Judges Will Try Anew to Settle Coal Slurry Lawsuit
Source: Associated Press, Vicki Smith (2/21/11)
"Coal industry claims underground slurry injection is safe; critics say slurry leaches into water tables with harmful results."
The first mediation attempt by Judges Alan Moats and Derek Swope failed to produce a deal last fall. But the judges have summoned the lead attorneys to a two-day meeting Tuesday and Wednesday at the Charleston Town Center Marriott.
The judges were assigned to handle the case through the state's mass litigation panel. Their order reconvening the mediation requires the discussions and any resulting settlement to remain confidential.
More than 700 current and former residents of Rawl, Lick Creek, Sprigg and Merrimac claim their water supply was contaminated after Massey and a subsidiary, Rawl Sales and Processing, pumped 1.4 billion gallons of toxic coal slurry into worked-out underground mines between 1978 and 1987.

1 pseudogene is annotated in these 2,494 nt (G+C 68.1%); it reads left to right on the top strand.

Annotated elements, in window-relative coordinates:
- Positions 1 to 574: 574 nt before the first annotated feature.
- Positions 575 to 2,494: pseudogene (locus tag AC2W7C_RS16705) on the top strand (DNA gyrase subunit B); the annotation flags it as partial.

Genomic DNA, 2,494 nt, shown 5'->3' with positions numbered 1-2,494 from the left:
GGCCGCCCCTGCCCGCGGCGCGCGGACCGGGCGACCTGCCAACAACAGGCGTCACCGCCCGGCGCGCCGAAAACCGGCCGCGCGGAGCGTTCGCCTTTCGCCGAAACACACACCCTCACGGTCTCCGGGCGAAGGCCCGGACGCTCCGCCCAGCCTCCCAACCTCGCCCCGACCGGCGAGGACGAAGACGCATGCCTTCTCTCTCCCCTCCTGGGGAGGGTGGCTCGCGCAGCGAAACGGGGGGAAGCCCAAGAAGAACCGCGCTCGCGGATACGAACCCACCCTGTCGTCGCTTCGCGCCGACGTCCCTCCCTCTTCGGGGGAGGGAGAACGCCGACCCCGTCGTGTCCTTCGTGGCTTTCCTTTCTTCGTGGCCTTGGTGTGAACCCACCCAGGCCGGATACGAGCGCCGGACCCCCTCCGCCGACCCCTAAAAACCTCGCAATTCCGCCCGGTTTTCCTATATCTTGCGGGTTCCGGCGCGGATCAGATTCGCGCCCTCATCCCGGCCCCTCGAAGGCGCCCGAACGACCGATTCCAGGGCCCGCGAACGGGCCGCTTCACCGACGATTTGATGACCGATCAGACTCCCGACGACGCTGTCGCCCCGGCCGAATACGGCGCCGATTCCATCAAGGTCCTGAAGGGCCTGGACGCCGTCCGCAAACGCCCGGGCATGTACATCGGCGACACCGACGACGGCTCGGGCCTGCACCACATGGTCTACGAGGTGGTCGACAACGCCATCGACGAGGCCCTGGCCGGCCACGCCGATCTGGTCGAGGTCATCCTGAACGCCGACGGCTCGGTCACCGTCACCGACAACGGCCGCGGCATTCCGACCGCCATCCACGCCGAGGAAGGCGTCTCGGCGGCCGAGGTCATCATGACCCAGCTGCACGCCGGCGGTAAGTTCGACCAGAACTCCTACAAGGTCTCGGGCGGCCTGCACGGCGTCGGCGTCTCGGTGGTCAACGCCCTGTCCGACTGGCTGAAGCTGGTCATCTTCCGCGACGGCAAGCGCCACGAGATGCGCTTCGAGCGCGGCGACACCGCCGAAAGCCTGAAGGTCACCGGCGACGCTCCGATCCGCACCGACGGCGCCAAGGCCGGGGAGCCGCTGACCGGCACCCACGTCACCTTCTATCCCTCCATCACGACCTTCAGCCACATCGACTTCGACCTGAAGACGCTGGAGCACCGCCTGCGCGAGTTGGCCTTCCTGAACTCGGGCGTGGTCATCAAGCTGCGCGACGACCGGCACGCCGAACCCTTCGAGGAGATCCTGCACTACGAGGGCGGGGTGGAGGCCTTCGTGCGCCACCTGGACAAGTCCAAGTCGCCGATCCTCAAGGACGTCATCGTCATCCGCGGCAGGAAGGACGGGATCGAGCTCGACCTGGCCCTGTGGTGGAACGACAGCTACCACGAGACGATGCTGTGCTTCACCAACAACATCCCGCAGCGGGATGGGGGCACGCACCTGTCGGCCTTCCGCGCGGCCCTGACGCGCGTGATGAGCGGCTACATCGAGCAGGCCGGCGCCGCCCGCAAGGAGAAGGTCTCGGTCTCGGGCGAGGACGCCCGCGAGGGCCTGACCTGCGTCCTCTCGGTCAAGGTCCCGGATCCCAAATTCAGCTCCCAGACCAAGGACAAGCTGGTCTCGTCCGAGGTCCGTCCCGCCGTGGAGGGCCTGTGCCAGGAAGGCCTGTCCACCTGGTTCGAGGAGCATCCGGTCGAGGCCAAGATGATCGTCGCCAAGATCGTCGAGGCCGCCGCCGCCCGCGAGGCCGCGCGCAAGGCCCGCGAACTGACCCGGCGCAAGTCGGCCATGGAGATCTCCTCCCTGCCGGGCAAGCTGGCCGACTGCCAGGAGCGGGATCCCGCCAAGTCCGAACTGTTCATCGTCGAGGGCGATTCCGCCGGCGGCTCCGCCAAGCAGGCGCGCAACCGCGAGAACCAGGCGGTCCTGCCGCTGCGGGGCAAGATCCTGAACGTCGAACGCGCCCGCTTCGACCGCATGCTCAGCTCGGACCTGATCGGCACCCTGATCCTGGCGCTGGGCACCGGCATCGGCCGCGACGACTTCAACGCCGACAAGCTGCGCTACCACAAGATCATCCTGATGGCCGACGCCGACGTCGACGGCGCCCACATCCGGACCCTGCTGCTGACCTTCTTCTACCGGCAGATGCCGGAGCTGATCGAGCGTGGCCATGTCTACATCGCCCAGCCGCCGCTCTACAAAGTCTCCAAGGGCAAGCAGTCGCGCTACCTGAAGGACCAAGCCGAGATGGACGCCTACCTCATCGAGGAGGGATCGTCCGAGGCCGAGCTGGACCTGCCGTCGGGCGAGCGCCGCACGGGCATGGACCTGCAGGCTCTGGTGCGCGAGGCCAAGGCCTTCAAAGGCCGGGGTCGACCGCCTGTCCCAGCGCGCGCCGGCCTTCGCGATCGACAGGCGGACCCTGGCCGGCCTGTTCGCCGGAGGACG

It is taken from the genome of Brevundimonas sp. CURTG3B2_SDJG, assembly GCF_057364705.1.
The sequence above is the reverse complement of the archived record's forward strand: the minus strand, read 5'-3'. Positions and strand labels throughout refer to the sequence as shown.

The residents believe the slurry, a byproduct of washing coal to make it burn more cleanly, then leached into their wells and poisoned the brown, red and black water that ran from their taps.
For decades, coal companies in Appalachia have injected slurry into worked-out mines as a cheap alternative to dams and other systems that can safely store or treat it. The industry claims underground injection is safe, but critics say slurry leaches into water tables through natural and man-made cracks in the earth.
The plaintiffs argue that chronic exposure to metals and chemicals are to blame for birth defects, developmental disabilities and a range of ailments including cancer.
In November, the judges demanded every plaintiff attend the mediation conference or risk being dropped from the lawsuit, so they piled into cars and buses and traveled from as far as Ohio and the Carolinas to Charleston.
This time, the plaintiffs' presence is not required.